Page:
An immersive audio-visual experience imagining the feeling of travelling on the R101 is just part of an exciting series of new exhibitions exploring Bedford’s connection with airships.
Recreating a drifty and dreamy sensation like sailing through space, Airship Dreams: Escaping Gravity opens at the Higgins Bedford this July.
The exhibition explores a fascination with airships and the human desire for progress, adventure and the unknown.
Escaping Gravity has been commissioned by Bedford Creative Arts (BCA) in partnership with the Higgins Bedford and the Airship Heritage Trust (AHT). It forms part of Airship Dreams, a place-making project exploring Bedford’s identity as the historical centre of the UK’s airship industry, past and present.
Artist Mike Stubbs worked over three years getting to know the community and the history that has inspired the artwork alongside a community exhibition in the Connections Gallery all about Bedford’s Airship history.
In the 1920s the airship was considered the future of aviation and Bedford’s role as the UK’s global airship hub seemed certain.
The giant Cardington Sheds, just outside Bedford, were home to the R101, which at the time was the largest airship being developed.
However, the ambitious Air Minister, Lord Thomson, determined the airship should sail before it was fully ready and on the night of 4 October 1930 (90 years ago), the R101 crashed on its way to Karachi. 48 men died, including Lord Thomson. It was the end of the UK’s airship programme and Bedford’s airship dreams.
Bedfordians looking at the R101 as it passes over Midland Road before setting out on its maiden overseas voyage in 1930
Artist Mike Stubbs – who grew up in the shadow of the vast Cardington Sheds – along with collaborator Dave Lynch, delivered a week-long workshop in Bedford Library in 2019.
They invited local people to share their stories and experiences of Cardington and the airships, directly inspiring the artwork.
Bedfordshire resident Den Burchmore worked at RAF Cardington Camp and was the curator of the Airship Heritage Trust collection.
When Den retired, he enjoyed sharing his personal collection of airship memorabilia that he had gathered in his garden shed. Mike Stubbs has captured Den’s personal story and students from Bedford College are animating excerpts of his oral history as part of the exhibition.
Dr Sita Thomas from Channel 5’s Milkshake! has been the ‘Community Champion’, developing a series of educational videos about Cardington and airships across art, craft, storytelling, literature and science.
BCA has also been working with Shortstown Primary School and local artists to explore questions such as ‘Should the people of Bedford be proud of the R101?’ and ‘Is it true that what goes up must come down?’.
BCA and AHT have created a short documentary on Cardington and interviewed some of their members to explore some of the lesser-known stories of Cardington. There will be an online collection available on Historypin.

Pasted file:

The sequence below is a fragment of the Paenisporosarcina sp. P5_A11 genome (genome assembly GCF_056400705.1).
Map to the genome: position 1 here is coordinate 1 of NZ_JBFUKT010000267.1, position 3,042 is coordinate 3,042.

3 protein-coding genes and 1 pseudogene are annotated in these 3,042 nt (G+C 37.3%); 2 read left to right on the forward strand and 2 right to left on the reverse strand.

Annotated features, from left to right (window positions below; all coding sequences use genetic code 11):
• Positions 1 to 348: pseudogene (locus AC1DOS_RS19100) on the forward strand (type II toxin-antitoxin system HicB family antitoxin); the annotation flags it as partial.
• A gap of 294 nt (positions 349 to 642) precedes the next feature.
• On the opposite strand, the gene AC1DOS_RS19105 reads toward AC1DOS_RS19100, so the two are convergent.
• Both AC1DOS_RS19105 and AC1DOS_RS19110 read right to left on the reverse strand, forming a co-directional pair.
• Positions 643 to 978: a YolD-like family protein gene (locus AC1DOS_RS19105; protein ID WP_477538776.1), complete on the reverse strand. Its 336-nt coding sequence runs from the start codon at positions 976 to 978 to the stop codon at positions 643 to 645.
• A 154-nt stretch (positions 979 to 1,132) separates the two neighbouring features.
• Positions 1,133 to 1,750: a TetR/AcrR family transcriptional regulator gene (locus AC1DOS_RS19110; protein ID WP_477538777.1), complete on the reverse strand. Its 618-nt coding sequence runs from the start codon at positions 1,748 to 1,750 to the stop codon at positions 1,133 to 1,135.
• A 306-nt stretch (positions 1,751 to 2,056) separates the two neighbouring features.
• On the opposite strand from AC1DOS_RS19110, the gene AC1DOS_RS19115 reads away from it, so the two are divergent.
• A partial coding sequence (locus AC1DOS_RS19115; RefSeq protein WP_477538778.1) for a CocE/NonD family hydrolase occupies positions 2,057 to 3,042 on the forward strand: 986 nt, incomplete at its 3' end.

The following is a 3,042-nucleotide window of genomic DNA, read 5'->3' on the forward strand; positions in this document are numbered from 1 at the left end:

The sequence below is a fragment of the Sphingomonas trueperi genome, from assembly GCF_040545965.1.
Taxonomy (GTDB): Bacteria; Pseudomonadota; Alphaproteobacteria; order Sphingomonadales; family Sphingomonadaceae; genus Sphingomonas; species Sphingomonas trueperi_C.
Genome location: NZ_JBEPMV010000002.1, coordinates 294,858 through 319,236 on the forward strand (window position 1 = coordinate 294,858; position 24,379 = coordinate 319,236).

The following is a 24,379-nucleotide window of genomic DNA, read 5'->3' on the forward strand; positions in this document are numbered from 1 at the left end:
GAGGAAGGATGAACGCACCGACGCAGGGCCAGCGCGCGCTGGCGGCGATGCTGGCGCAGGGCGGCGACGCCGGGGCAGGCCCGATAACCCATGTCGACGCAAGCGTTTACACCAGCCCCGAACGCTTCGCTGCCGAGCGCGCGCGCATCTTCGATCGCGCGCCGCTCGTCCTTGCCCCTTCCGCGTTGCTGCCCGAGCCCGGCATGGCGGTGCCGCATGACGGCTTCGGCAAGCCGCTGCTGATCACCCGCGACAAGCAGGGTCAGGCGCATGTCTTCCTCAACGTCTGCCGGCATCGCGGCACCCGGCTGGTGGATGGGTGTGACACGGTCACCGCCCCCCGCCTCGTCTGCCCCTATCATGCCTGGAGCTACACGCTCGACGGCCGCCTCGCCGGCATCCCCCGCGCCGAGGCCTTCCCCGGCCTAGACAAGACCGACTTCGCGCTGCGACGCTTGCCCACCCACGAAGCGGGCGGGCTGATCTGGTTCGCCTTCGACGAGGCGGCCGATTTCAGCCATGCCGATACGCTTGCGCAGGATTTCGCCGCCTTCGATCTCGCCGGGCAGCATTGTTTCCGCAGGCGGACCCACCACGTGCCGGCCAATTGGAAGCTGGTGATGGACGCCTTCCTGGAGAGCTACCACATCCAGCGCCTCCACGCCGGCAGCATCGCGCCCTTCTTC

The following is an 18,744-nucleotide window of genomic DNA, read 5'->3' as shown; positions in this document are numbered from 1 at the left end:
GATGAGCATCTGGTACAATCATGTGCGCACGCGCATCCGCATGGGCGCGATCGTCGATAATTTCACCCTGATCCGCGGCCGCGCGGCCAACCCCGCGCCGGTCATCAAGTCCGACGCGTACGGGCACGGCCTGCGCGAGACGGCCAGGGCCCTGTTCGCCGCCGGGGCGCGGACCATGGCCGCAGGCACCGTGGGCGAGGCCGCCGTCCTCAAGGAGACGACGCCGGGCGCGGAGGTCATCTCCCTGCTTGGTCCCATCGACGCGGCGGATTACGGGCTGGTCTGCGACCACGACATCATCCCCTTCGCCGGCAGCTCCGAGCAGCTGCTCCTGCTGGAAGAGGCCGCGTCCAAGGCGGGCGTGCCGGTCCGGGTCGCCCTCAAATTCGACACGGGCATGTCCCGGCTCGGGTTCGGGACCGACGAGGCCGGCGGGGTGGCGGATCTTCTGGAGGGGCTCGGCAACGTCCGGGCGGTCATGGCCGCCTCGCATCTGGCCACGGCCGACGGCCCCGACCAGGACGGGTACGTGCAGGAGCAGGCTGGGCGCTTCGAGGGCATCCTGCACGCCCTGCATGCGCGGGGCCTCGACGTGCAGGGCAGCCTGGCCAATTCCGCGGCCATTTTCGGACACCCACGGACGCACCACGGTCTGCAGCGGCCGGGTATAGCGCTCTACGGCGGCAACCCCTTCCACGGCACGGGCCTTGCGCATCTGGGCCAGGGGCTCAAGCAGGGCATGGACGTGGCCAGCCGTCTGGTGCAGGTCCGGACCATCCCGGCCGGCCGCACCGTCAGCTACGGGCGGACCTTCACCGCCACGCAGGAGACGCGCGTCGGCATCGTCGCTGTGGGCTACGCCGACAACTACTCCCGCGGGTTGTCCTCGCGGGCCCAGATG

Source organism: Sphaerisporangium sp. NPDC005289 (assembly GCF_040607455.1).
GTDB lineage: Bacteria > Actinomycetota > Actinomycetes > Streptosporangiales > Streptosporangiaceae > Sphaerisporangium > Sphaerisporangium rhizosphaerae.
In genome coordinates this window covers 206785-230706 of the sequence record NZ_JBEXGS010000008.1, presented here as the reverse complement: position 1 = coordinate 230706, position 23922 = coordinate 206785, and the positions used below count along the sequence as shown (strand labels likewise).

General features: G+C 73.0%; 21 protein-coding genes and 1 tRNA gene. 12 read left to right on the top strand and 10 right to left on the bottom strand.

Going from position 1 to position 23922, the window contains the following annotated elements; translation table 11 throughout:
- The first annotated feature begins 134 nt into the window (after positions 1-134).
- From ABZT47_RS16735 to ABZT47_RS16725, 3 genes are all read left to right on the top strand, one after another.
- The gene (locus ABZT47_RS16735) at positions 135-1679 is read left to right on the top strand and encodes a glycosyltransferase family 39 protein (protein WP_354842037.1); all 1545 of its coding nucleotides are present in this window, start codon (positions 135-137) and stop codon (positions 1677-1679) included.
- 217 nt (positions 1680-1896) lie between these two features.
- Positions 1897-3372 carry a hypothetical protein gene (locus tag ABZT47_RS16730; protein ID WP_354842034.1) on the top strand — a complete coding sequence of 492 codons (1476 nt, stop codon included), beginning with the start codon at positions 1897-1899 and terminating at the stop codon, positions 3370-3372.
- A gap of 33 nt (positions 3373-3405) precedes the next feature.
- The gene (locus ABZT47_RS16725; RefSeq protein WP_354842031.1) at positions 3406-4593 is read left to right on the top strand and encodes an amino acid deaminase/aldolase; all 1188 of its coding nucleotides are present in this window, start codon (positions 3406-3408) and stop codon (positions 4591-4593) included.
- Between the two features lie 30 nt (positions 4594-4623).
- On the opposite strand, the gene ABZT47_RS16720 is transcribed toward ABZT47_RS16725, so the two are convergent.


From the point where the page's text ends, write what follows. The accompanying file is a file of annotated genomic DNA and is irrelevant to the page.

Airship Dreams: Escaping Gravity
Audiences at the museum will experience an audio-visual immersive artwork and a newly composed symphony that rises and falls as a metaphor for the life of the R101 airship.
The film is created in Unreal Engine, the gaming software that Fortnite is built on.
Audiences enter a sculptural space, with the video projection filling one wall of the gallery. Choral voices combine with audio reminiscent of airship engines and wind, creating a mythical and meditative journey, as though sailing through an imaginary space on the R101.
Lead artist, Mike Stubbs, said: “I have always been fascinated by Cardington Sheds and Bedford’s role in aviation and innovation history.
“I met Den Burchmore who had created a small airship collection in his garden shed. It was so inspiring seeing his treasures and hearing his stories. Then as we made the work during lockdown, it took on the expanse, hope and optimism the airship pioneers were looking for.
“And then it became less about the R101 and more about escaping, into other worlds, escaping gravity.”
Elaine Midgley, director of BCA, said that the government of the 1920s had a dream that Cardington was going to be the “Heathrow” of the airship.
“Were it not for the folly of men, Bedford could still be the global centre of luxury, carbon-neutral transport today,” she said.
“History can teach and inspire us, and that’s what we wanted to do with this project in a non-traditional way – we wanted to pull out the themes, human connection and passion in a fresh, contemporary way.
“The Cardington story is a powerful reminder that Bedford is a town of innovation, daring feats of engineering, imagination and dreams. We have created this exhibition to offer local people a chance to be proud of Bedford, and perhaps more importantly, inspired to continue the dream of Bedford, as Bedford: the Home of the Airship.”
The exhibition remembers the carpenters, engineers and riggers like Harold Rowe and George Cooke who built and flew on R33, R38 and R101. Also featured are people like Miss Cochrane Foster who worked in the Fabric Shop and made the outer cover and gasbags for the airships, as well as those that survived the R101 crash including the story of Mr John Binks shared by his son Derek.
The exhibitions open on Saturday 10 July to the public and visitors can find out more information from the museum website.